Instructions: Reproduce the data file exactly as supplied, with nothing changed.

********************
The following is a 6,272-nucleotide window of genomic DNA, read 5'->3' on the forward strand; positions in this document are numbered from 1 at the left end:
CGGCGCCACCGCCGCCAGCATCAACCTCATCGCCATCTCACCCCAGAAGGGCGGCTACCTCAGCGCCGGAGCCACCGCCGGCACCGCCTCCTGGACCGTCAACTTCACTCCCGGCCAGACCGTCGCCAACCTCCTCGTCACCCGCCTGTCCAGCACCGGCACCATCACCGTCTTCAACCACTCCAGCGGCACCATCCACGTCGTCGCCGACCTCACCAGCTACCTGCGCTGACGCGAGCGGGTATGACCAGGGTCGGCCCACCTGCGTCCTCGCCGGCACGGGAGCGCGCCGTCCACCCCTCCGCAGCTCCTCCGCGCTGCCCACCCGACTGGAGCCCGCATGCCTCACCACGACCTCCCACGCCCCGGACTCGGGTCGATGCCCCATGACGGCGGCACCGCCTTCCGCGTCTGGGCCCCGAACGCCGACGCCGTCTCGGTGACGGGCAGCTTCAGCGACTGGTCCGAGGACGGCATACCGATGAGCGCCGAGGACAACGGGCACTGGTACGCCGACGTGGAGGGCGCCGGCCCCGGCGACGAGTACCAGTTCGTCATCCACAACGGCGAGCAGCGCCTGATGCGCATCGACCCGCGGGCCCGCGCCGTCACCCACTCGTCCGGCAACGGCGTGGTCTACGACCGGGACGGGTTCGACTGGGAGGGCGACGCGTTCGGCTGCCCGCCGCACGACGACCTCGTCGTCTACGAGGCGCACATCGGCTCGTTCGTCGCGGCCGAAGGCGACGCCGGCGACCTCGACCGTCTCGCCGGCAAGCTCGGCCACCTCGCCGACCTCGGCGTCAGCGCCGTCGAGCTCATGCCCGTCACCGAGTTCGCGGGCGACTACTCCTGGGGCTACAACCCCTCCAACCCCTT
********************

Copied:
The following is a 6,272-nucleotide window of genomic DNA, read 5'->3' on the forward strand; positions in this document are numbered from 1 at the left end:
CGGCGCCACCGCCGCCAGCATCAACCTCATCGCCATCTCACCCCAGAAGGGCGGCTACCTCAGCGCCGGAGCCACCGCCGGCACCGCCTCCTGGACCGTCAACTTCACTCCCGGCCAGACCGTCGCCAACCTCCTCGTCACCCGCCTGTCCAGCACCGGCACCATCACCGTCTTCAACCACTCCAGCGGCACCATCCACGTCGTCGCCGACCTCACCAGCTACCTGCGCTGACGCGAGCGGGTATGACCAGGGTCGGCCCACCTGCGTCCTCGCCGGCACGGGAGCGCGCCGTCCACCCCTCCGCAGCTCCTCCGCGCTGCCCACCCGACTGGAGCCCGCATGCCTCACCACGACCTCCCACGCCCCGGACTCGGGTCGATGCCCCATGACGGCGGCACCGCCTTCCGCGTCTGGGCCCCGAACGCCGACGCCGTCTCGGTGACGGGCAGCTTCAGCGACTGGTCCGAGGACGGCATACCGATGAGCGCCGAGGACAACGGGCACTGGTACGCCGACGTGGAGGGCGCCGGCCCCGGCGACGAGTACCAGTTCGTCATCCACAACGGCGAGCAGCGCCTGATGCGCATCGACCCGCGGGCCCGCGCCGTCACCCACTCGTCCGGCAACGGCGTGGTCTACGACCGGGACGGGTTCGACTGGGAGGGCGACGCGTTCGGCTGCCCGCCGCACGACGACCTCGTCGTCTACGAGGCGCACATCGGCTCGTTCGTCGCGGCCGAAGGCGACGCCGGCGACCTCGACCGTCTCGCCGGCAAGCTCGGCCACCTCGCCGACCTCGGCGTCAGCGCCGTCGAGCTCATGCCCGTCACCGAGTTCGCGGGCGACTACTCCTGGGGCTACAACCCCTCCAACCCCTT